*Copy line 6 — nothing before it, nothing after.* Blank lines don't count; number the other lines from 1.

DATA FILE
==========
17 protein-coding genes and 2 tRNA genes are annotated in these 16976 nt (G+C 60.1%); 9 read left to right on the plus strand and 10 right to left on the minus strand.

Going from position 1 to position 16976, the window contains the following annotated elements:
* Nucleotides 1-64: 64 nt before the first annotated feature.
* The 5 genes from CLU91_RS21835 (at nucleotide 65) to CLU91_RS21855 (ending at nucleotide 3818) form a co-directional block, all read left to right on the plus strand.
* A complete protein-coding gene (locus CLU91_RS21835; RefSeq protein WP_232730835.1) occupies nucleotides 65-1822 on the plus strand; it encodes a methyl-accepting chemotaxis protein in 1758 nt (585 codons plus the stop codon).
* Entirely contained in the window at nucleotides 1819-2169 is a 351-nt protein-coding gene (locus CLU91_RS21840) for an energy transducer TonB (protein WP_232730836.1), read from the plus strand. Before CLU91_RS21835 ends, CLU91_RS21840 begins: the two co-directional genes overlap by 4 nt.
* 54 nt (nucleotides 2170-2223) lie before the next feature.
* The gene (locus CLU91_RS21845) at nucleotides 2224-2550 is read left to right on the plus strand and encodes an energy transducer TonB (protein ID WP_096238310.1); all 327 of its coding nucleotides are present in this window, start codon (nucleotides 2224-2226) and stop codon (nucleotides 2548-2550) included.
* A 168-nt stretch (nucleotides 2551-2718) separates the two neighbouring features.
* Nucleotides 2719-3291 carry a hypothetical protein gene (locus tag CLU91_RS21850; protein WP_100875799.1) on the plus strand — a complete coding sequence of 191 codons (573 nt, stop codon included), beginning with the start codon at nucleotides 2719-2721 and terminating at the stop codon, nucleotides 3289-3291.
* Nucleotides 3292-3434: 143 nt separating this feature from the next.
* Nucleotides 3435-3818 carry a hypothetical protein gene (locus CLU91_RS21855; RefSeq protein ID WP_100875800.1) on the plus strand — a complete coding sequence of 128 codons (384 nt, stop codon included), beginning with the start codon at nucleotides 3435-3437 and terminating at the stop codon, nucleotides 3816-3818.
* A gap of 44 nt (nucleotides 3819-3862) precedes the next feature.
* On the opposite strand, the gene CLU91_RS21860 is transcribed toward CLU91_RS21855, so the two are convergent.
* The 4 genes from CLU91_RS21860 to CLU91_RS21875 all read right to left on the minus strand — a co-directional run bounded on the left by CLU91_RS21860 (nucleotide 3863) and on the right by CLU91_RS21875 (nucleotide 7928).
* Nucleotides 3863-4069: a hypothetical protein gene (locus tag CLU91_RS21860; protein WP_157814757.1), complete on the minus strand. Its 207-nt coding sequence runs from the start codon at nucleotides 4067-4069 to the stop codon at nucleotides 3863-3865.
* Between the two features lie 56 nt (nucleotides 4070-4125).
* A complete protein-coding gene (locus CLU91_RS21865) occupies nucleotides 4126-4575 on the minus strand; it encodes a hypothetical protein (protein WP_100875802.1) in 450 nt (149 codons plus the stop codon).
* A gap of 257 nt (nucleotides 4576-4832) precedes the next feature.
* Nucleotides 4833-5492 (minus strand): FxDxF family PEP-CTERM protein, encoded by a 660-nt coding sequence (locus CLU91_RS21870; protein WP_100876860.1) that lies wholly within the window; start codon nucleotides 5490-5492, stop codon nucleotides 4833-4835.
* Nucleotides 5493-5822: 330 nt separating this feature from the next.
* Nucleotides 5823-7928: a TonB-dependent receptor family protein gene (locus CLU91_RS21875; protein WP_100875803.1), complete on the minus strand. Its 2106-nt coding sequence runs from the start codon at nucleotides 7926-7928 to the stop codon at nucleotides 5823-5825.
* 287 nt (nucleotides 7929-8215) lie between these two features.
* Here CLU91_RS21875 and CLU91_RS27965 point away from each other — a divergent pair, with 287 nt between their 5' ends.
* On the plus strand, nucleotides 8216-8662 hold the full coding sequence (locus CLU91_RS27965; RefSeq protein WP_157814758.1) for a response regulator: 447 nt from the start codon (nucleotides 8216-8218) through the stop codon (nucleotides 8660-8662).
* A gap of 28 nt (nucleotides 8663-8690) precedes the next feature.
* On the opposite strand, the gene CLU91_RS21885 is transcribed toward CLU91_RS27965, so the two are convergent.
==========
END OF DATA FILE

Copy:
* Entirely contained in the window at nucleotides 1819-2169 is a 351-nt protein-coding gene (locus CLU91_RS21840) for an energy transducer TonB (protein WP_232730836.1), read from the plus strand. Before CLU91_RS21835 ends, CLU91_RS21840 begins: the two co-directional genes overlap by 4 nt.